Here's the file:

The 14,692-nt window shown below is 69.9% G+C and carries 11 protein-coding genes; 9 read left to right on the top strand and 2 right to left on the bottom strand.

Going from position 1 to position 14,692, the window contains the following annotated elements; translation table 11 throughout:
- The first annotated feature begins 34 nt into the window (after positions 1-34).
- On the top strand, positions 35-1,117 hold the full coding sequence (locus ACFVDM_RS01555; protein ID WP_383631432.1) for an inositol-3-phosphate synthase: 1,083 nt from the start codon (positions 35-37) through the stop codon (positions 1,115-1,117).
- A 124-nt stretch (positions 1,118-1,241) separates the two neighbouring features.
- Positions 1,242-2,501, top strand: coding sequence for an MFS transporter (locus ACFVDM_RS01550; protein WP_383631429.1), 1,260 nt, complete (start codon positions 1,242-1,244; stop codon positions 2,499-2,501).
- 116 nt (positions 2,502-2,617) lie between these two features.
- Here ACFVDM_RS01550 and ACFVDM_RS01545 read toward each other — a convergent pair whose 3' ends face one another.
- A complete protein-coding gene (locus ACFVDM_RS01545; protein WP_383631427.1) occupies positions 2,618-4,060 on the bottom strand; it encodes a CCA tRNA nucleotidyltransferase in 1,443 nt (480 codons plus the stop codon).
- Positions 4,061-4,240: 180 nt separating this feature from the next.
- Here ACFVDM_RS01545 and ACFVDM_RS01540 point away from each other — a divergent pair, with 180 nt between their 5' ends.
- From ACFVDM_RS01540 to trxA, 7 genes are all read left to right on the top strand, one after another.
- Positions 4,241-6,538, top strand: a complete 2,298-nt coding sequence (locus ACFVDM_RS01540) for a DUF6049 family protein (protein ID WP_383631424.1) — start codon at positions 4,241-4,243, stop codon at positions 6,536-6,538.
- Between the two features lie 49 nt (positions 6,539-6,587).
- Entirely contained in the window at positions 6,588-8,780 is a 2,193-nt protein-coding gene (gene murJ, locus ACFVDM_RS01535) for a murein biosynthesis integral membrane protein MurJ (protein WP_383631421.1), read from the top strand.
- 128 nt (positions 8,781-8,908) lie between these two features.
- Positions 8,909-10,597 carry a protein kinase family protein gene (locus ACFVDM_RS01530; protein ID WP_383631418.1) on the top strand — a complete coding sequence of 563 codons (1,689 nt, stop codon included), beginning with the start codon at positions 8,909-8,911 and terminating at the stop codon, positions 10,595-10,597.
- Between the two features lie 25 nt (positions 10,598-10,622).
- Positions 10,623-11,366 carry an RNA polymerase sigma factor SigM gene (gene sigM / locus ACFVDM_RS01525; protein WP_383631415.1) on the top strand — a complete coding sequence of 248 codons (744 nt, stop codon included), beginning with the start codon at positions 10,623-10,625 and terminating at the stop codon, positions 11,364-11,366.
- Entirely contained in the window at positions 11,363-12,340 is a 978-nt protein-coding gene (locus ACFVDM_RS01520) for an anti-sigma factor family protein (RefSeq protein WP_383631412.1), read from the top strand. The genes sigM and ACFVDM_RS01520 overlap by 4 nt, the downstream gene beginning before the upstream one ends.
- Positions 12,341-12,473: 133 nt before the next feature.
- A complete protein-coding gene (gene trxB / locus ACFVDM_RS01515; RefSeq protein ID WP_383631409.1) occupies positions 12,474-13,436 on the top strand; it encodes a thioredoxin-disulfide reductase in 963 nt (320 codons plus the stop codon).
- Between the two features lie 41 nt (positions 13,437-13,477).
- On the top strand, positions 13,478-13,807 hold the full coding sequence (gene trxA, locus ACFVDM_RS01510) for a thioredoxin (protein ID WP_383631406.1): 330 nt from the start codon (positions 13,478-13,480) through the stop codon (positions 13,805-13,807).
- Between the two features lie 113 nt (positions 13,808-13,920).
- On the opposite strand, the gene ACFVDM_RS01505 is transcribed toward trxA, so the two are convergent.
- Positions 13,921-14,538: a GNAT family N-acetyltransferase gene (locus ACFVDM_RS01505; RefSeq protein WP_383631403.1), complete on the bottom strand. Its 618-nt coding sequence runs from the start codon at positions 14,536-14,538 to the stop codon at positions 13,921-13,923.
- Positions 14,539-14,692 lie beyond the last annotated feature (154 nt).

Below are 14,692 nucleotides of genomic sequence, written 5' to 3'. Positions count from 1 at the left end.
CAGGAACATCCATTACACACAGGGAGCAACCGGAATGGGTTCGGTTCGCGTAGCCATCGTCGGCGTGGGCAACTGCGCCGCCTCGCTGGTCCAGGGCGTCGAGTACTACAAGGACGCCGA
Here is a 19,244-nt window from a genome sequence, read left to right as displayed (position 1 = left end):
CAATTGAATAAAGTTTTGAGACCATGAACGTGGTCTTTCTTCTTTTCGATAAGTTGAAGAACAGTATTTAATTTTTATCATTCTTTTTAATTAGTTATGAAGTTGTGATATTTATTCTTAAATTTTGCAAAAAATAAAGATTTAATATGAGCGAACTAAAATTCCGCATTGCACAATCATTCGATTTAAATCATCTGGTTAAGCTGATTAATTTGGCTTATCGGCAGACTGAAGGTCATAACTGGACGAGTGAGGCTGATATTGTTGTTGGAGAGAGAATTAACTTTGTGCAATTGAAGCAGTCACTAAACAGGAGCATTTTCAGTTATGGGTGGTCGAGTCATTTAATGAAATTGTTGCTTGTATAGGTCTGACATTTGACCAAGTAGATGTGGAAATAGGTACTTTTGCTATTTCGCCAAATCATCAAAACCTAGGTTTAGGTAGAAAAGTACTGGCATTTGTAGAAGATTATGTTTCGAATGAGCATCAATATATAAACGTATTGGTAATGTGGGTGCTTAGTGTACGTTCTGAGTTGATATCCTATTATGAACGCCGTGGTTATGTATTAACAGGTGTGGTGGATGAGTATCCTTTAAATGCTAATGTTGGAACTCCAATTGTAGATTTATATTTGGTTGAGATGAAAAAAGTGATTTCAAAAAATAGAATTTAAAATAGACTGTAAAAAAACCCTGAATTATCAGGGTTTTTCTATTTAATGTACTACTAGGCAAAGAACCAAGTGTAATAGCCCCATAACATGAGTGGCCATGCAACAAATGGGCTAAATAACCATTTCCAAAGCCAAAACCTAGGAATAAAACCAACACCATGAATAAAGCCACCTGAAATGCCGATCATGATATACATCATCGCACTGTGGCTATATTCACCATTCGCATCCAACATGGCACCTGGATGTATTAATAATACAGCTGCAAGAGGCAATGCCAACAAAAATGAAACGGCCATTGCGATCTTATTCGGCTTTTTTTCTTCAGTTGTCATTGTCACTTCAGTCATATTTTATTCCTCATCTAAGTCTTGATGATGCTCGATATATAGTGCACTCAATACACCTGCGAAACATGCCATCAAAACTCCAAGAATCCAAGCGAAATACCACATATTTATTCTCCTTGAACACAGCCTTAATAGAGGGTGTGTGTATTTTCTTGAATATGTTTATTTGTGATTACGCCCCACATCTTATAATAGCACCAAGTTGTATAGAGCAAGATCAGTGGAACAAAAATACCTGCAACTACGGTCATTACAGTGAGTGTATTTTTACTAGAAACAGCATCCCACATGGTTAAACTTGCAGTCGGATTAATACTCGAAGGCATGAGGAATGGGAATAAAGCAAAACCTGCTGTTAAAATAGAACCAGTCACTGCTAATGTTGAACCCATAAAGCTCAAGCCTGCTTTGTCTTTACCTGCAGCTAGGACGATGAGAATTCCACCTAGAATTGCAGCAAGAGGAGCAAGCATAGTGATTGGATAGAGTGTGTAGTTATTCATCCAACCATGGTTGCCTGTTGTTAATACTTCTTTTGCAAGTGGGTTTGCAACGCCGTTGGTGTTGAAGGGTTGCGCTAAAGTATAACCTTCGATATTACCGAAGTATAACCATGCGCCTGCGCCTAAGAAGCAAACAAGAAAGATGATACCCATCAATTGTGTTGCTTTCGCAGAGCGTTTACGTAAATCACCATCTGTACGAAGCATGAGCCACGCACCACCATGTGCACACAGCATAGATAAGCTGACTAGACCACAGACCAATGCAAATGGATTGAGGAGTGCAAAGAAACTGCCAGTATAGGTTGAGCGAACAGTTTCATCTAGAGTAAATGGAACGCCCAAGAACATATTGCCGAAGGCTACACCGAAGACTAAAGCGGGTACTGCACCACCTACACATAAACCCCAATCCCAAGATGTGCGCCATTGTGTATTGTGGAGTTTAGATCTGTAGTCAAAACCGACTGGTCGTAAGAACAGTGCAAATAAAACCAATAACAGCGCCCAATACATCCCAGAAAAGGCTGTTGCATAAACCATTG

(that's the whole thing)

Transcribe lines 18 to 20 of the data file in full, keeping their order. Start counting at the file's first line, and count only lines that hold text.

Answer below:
- Between the two features lie 25 nt (positions 10,598-10,622).
- Positions 10,623-11,366 carry an RNA polymerase sigma factor SigM gene (gene sigM / locus ACFVDM_RS01525; protein WP_383631415.1) on the top strand — a complete coding sequence of 248 codons (744 nt, stop codon included), beginning with the start codon at positions 10,623-10,625 and terminating at the stop codon, positions 11,364-11,366.
- Entirely contained in the window at positions 11,363-12,340 is a 978-nt protein-coding gene (locus ACFVDM_RS01520) for an anti-sigma factor family protein (RefSeq protein WP_383631412.1), read from the top strand. The genes sigM and ACFVDM_RS01520 overlap by 4 nt, the downstream gene beginning before the upstream one ends.